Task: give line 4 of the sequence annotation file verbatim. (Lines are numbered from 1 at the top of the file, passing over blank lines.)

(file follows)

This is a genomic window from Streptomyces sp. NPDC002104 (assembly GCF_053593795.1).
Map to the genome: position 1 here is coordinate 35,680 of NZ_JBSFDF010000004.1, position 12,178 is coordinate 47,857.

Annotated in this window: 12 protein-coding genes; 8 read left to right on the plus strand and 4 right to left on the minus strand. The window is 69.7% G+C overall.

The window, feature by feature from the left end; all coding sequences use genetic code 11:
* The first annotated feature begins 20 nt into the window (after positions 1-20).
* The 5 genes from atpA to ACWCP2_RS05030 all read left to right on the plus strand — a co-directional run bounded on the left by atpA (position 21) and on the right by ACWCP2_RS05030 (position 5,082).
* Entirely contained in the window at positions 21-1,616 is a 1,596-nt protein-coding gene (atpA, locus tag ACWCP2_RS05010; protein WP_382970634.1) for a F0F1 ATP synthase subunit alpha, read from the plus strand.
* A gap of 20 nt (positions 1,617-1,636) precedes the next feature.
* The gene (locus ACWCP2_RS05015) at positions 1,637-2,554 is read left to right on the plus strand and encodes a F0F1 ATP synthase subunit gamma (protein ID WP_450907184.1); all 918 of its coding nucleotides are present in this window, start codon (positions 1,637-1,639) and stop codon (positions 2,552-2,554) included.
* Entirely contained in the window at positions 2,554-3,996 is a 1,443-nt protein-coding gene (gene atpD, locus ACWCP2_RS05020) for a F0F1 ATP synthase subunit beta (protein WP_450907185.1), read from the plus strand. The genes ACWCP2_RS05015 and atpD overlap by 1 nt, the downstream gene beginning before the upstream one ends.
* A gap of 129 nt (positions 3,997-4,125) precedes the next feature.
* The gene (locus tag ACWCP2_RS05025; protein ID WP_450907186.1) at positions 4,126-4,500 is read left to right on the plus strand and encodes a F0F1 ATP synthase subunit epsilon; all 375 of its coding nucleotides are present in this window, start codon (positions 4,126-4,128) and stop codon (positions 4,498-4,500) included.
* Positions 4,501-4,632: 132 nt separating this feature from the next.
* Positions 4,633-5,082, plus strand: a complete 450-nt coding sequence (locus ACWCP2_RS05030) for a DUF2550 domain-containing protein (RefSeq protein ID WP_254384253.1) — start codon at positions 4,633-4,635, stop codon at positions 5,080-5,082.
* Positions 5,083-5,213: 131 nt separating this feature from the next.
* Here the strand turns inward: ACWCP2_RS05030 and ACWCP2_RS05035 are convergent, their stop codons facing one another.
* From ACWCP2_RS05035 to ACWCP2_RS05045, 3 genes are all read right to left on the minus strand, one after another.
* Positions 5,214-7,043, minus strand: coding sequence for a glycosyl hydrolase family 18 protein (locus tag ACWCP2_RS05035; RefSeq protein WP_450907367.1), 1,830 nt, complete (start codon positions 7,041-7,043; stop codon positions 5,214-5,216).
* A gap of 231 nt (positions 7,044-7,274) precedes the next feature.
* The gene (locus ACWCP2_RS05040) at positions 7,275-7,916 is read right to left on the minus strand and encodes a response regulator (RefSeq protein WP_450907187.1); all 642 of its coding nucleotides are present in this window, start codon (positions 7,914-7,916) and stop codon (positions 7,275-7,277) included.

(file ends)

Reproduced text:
The window, feature by feature from the left end; all coding sequences use genetic code 11: